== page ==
|département: 35, Ille-et-Vilaine|
Saint-Malo is situated at the estuary of the river Rance, on the northern coast of the Bretagne. Saint-Malo is the capital (sous-préfecture) of the arrondissement Saint-Malo within the département Ille-et-Vilaine and is also the administrative centre (chef-lieu) of two cantons (Saint-Malo-Nord and Saint-Malo-Sud). The municipality has a population of about 50,700 (1999). Famous for its historical inner city and its fortifications, Saint-Malo is one of France's most visited tourist places.
During the Middle Ages Saint-Malo was a fortified island at the mouth of the Rance River, controlling not only the estuary but the open sea beyond.
The promontory fort of Aleth, south of the modern centre in what is now the Saint-Servan district, commanded approaches to the Rance even before the Romans,
but modern Saint-Malo traces its origins to a monastic settlement founded by Saint Aaron and Saint Brendan early in the 6th century. Its name is derived
from a man said to have been a follower of Brendan, Saint Malo.
From 1590–1594, Saint-Malo declared itself to be an independent republic, taking the motto "not French, not Breton, but Malouins".
Saint-Malo became notorious as the home of the corsairs, French privateers and sometimes pirates.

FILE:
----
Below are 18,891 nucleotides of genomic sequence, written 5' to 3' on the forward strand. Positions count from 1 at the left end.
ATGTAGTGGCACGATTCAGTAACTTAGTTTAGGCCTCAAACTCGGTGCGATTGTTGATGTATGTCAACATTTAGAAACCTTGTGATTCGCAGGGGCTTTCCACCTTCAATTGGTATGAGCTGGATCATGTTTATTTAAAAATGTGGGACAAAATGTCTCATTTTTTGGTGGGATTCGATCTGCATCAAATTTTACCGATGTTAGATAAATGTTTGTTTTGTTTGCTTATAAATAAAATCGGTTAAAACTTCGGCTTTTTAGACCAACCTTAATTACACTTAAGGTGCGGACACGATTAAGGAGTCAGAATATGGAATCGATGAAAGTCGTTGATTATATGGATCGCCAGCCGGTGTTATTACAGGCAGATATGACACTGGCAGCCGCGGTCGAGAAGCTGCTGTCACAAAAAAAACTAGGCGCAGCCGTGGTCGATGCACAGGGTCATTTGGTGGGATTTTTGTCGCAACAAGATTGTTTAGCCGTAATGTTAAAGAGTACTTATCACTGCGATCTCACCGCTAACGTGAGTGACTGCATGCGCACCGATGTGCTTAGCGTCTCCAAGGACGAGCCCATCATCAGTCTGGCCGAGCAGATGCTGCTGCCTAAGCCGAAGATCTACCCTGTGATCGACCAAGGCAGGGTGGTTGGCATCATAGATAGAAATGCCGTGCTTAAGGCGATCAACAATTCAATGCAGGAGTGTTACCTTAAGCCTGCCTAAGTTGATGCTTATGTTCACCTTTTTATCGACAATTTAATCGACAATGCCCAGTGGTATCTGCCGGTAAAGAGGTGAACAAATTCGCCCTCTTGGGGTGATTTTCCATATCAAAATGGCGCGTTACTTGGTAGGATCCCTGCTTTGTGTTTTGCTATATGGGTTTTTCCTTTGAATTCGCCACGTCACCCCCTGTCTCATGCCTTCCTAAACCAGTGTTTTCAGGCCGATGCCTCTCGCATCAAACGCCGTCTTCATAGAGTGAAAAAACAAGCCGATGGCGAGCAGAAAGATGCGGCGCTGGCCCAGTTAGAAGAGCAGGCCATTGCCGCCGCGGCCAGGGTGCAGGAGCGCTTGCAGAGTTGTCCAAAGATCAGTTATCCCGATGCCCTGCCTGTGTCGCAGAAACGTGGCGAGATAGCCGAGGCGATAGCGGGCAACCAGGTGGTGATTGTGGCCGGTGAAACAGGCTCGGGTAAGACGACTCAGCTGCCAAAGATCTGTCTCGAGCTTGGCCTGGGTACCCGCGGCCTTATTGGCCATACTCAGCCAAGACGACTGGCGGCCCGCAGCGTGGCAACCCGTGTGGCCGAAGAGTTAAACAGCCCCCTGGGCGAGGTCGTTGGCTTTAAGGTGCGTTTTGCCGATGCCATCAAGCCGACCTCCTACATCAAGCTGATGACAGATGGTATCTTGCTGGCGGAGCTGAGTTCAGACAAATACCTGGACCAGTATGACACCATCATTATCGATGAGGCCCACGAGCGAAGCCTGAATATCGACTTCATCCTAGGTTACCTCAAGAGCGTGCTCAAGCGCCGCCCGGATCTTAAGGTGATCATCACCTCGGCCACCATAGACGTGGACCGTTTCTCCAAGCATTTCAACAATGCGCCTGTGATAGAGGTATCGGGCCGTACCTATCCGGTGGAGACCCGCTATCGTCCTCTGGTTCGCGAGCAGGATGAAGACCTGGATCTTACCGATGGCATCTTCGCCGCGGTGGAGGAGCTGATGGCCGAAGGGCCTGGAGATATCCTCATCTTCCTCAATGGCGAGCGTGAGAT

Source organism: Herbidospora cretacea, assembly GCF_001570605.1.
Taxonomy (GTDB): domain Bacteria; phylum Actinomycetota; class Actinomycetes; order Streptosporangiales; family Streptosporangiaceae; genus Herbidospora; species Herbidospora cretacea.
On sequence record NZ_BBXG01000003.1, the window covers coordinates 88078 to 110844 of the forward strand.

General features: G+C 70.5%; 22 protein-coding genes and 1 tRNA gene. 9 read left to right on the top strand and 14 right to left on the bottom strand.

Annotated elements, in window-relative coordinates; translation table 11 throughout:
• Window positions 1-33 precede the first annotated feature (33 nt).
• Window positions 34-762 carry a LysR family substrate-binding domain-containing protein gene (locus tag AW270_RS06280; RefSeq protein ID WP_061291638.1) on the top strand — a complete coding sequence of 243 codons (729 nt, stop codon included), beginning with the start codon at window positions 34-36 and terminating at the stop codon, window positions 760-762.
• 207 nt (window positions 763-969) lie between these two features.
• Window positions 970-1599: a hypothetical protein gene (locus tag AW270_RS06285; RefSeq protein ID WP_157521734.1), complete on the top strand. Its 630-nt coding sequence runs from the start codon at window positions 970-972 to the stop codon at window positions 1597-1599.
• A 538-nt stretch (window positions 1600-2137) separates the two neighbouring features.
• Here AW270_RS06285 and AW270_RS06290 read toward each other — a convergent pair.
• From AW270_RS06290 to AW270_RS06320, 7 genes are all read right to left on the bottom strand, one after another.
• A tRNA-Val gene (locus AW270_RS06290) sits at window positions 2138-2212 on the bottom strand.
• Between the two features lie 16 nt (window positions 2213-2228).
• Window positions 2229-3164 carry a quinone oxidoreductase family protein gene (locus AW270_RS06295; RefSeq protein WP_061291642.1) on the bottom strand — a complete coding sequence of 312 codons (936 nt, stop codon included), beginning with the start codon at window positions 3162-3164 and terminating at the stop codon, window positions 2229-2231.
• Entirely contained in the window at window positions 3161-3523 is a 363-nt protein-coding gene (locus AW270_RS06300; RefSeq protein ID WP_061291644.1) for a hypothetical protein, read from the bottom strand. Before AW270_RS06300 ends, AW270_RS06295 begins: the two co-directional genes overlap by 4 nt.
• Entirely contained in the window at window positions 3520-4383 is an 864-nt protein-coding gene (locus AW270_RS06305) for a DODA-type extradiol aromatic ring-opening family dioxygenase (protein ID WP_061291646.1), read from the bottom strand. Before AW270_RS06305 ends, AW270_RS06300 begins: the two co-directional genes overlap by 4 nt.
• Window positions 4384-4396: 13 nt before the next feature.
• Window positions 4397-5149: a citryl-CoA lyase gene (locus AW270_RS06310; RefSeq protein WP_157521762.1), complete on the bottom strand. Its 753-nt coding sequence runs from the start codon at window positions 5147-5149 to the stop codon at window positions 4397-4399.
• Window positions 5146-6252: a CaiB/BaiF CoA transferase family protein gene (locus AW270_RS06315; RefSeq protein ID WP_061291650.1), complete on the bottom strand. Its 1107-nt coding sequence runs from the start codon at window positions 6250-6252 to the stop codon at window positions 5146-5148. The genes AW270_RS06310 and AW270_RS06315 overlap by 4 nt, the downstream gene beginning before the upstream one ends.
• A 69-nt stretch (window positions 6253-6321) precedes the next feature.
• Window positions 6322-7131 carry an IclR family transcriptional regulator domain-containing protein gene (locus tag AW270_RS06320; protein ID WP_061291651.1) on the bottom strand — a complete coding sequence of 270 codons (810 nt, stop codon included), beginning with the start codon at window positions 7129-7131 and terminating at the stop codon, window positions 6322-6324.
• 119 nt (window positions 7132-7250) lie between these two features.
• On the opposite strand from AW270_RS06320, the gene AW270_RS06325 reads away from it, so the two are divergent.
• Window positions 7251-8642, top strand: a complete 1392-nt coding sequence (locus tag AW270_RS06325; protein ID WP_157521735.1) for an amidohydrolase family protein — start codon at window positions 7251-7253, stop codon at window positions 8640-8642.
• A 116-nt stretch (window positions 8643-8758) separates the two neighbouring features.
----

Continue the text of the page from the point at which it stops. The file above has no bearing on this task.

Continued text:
The commune of Saint-Servan was merged, together with Paramé, and became the commune of Saint-Malo in 1967.
[Text adapted from http://en.wikipedia.org/wiki/Saint-Malo]
The Bay of Saint-Malo features the Europe's largest tidal range: normally 12 metres, at times up to 16 metres. The well-known tidal power plant in the estuary of the Rance river was built between 1961 and 1967. It still is the largest of its kind in the world.
The cathédrale Saint-Vincent-de-Saragosse [background centre]
was formerly the seat of the bishop of Saint-Malo. This see was created in 1146 when Jean de Châtillon, bishop of Aleth, transferred his bishopric to the growing town
of Saint-Malo on a more secure site across the river. The monastery of Saint Malo, founded in 1108, became the home of the bishopric and its church the new cathedral,
replacing Aleth Cathedral. The bishopric was abolished under the Concordat of 1801 and its territory divided between the dioceses of Rennes, Saint-Brieuc and Vannes.
The nave and parts of the transept date from the Romanesque period of the 12th century. The choir was rebuilt in the 13th century, the spire was begun in the 12th and finished
in the 15th century. In the late 16th and early 17th century the north aisle was rebuilt and the north transept was enlarged. The tower was heightened in the 18th century,
the façade was remodeled in neo-Classical style in 1772–1773. During World War II the church was damaged. The renovation works began already in 1944
and were completed only in 1972.
[Text adapted from http://en.wikipedia.org/wiki/Saint-Malo_Cathedral]